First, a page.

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Here's a novel idea: Let's sell sleep - and happiness
In my ongoing pursuit of happiness, I recently happened upon Time magazine's summer double issue and its catchy cover story: "The Pursuit of Happiness." And I learned that poor sleep is hampering our happiness. Alas...
This is a very big deal. Our right to pursue happiness is enshrined in the Declaration of Independence, as we all know, written into history by Thomas Jefferson. But Mr. Jefferson offered no sleep recommendations in that regard. I wonder how much sleep he got?
Time's happiness coverage included a statement that caught me off guard: "Only 35% of Americans get the advised seven hours of sleep." The advised seven hours? What happened to the eight-hour recommendation?
I asked my go-to sleep expert, Michael Breus, to help me clear up the confusion.
"Depending on who you talk to, you will hear recommendations varying from seven hours to eight hours, plus or minus," said Breus, a widely quoted authority on sleep who has a number of licensed sleep products on the market, including the Dr. Breus Bed line with King Koil. "Most people will fall somewhere between 6.5 and 8.5 hours, if they really allow themselves to get what they need, consistently, every night. The key word there is consistently."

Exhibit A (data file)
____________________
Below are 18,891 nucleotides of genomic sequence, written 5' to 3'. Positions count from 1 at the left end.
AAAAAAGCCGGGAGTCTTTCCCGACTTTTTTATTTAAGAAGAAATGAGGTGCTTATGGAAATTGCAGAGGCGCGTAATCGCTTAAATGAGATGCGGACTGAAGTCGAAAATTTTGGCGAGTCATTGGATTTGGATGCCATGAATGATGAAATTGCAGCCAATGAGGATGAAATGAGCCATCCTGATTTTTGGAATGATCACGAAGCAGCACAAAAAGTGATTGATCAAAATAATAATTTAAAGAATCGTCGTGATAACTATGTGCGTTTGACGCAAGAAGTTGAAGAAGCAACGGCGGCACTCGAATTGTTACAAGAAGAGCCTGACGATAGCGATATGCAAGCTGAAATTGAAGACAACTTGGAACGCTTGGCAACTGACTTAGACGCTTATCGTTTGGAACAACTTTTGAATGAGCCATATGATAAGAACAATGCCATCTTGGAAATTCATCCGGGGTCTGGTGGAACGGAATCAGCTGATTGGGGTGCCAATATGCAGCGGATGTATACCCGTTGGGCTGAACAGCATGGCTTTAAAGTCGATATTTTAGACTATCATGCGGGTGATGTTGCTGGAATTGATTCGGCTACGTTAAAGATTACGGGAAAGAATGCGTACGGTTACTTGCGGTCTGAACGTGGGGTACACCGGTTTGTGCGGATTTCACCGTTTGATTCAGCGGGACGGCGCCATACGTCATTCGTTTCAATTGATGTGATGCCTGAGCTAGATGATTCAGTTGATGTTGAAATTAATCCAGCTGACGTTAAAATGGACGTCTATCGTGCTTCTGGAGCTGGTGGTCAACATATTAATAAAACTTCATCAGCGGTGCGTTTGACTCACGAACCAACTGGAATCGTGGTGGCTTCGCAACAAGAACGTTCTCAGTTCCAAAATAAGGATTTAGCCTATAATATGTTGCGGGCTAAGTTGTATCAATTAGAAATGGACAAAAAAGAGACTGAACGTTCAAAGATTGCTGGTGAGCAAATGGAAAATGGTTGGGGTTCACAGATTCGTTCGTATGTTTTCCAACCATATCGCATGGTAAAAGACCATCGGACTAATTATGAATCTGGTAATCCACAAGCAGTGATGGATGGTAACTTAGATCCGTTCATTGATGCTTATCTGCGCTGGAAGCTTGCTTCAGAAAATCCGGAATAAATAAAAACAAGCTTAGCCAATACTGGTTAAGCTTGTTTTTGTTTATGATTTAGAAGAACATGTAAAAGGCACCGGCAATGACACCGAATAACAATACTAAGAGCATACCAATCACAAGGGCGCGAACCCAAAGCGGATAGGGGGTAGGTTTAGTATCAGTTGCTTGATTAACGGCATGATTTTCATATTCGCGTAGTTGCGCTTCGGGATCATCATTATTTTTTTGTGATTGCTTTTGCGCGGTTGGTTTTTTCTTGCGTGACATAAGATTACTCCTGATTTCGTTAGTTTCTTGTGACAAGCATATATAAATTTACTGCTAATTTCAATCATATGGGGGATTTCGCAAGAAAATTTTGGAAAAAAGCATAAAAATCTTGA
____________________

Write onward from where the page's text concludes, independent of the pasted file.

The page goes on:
Breus also reviewed some data he shared with the attendees at our Bedding Conference earlier this year: "From a pure science perspective we know that the average sleep cycle is about 90 minutes and the average person has five. That equals 450 minutes or 7.5 hours."
Those are helpful insights for all of us in the mattress business - or the sleep business, as that's what we are really selling. And talking about sleep is a great way to emphasize its importance.
The Time coverage had other insights that deserve mention: "People who say they sleep poorly are more likely to have symptoms of depression - and less likely to say they're happy. Not getting enough sleep may leave more time for work and play, but it puts health and productivity at risk."
Breus made some of those same points as he wrapped up his well-received Bedding Conference talk. Sleeping makes you slimmer, smarter, sexier, happier and healthier, he said. Those are precisely the kinds of messages that we need to be delivering to consumers when they visit our stores. They are so much more powerful than our feeble attempts to sing the glories of a $399 bed. (Note: Insert any price you want. And don't forget to offer free pillows with purchase, and a free TV, too, if you are feeling generous.)